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A smaller Ford

Tuesday, January 24, 2006
Yesterday, Ford Motor Company announced that - in order to stem BILLIONS of dollars in annual losses - they were embarking on an ambitious restructuring program that would shut down several manufacturing plants and lay off thousands of workers.

Of course, the United Auto Workers are opposing this, claiming that shrinking an expensive workforce is not the way to profitability. Perhaps they're right. According to this report that I heard last night on NPR, laid off hourly workers from Ford aren't really laid off, per se. They're "idled" until the end of their contract, which means they'll receive up to 90% pay, full benefits, and more.

I love this quote from the UAW press release:
...Ford’s new ‘Way Forward’ is based on cutting jobs and closing facilities to ‘align’ Ford’s production capacity with shrinking demand for Ford’s vehicles. Then, as now, the focus should instead be on striving to gain market share in this competitive market by offering consumers innovative and appealing products.
This is, of course, a typical response from a union... and they're right. Due to the UAW's "job security" contract, Ford isn't saving money yet. But to have the arrogance to say that Ford should be focusing on growing their market is to have their head stuck in the sand. The market determines Ford's fate.

Every move Ford makes is a risk, and they have to balance the needs of their customers, their employees, and their shareholders, as well as fending off the competition. With the union's inflexibility, that leaves the customers and shareholders to adjust. Shareholders - the ones who own the company - are also inflexible. That means that the customers are the only ones that Ford can lean on to adjust. However, with the auto market competition the way it is, customers flock from Ford to Toyota or any other company that can produce a less expensive, quality automobile because their cost of operation is lower.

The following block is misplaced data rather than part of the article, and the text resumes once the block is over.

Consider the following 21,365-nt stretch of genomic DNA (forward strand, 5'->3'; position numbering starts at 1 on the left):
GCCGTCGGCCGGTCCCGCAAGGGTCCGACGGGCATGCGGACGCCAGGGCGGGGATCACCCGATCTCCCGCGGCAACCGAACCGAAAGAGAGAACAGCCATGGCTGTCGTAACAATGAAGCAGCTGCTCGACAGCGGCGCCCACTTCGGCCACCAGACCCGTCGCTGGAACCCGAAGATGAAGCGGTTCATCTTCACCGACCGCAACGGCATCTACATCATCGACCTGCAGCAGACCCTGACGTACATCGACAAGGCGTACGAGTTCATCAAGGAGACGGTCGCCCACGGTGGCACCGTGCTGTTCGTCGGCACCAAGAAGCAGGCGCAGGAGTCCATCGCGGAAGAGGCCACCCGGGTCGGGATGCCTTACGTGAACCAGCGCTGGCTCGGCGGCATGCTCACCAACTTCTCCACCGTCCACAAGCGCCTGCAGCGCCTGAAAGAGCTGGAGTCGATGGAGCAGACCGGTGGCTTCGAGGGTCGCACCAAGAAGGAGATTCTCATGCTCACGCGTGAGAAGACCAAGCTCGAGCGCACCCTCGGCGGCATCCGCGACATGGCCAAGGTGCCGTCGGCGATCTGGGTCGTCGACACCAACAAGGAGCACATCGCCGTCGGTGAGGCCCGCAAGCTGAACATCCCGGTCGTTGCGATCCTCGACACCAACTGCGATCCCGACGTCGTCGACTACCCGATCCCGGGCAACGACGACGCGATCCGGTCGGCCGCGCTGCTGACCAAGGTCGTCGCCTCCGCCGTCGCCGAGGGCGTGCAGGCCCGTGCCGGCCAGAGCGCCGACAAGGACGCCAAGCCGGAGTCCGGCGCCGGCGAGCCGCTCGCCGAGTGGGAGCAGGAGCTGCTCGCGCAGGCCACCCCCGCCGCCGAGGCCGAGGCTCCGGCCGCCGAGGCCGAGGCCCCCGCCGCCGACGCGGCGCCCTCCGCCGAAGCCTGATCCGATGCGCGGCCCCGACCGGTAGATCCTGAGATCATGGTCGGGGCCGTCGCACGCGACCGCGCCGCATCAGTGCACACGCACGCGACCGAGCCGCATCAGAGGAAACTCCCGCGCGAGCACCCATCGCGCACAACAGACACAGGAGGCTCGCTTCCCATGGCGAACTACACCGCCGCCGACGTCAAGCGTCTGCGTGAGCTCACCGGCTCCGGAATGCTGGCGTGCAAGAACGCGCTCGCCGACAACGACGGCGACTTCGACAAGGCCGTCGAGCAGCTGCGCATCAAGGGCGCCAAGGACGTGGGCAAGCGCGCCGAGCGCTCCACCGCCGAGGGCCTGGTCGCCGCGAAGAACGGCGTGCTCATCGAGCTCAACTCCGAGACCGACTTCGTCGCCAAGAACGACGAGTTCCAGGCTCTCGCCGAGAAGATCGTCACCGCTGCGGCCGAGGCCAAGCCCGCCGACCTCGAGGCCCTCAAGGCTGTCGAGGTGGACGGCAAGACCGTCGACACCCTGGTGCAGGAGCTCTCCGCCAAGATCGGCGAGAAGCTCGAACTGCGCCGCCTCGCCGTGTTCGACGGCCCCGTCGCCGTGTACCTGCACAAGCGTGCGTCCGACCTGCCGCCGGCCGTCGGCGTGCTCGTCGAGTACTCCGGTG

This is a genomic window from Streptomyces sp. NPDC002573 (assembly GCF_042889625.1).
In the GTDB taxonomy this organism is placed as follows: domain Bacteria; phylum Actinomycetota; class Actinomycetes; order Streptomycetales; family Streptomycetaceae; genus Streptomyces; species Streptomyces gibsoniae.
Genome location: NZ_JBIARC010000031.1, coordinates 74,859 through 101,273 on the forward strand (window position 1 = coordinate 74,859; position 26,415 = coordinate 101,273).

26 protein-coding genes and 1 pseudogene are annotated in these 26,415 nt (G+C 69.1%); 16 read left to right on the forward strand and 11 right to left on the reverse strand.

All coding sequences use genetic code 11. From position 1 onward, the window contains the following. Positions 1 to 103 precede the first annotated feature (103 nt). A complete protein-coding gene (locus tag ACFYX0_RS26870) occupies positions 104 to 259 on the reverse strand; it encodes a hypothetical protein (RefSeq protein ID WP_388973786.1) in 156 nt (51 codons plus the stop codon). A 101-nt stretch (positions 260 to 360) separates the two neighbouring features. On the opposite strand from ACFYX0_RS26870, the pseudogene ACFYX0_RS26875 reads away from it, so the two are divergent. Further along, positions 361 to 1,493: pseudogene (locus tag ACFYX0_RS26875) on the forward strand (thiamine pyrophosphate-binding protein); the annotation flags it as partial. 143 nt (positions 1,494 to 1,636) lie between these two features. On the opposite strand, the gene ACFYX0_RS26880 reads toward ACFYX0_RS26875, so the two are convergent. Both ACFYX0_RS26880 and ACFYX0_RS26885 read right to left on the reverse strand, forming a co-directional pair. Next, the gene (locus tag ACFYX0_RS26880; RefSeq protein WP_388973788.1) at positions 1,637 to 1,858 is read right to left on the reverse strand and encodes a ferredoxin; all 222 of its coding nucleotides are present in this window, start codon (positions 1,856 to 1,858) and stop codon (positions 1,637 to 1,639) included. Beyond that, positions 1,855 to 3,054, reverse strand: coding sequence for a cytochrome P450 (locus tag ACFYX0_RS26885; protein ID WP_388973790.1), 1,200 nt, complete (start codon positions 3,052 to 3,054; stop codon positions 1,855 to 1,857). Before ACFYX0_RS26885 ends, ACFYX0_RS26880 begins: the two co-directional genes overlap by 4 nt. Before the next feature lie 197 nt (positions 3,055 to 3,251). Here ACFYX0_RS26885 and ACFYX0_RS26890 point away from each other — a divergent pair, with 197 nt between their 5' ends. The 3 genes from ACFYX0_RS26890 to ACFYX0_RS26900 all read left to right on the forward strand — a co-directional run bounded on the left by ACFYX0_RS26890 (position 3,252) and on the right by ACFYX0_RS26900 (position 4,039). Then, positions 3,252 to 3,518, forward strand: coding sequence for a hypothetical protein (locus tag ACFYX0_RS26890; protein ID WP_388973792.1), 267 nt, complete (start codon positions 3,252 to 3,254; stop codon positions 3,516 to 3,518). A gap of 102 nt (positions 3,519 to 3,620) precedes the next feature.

What does this mean for Ford? Static costs, but falling revenue, which means falling profits... which eventually will no more Ford unless something changes.

3 Comments:

Blogger JonTheDoc said...

...or, they could lay off one CEO and be done with it. Millions of dollars saved, only one job lost.

2:49 AM, January 25, 2006  
Blogger Burton said...

Yeah, but in this case the CEO is Bill Ford. Kinda hard to lay off the grandson (I think) of the founder of the company.

8:49 AM, January 25, 2006  
Blogger Burton said...

I checked. Bill Ford is the great-grandson of Henry Ford, I believe.

9:02 AM, January 25, 2006  

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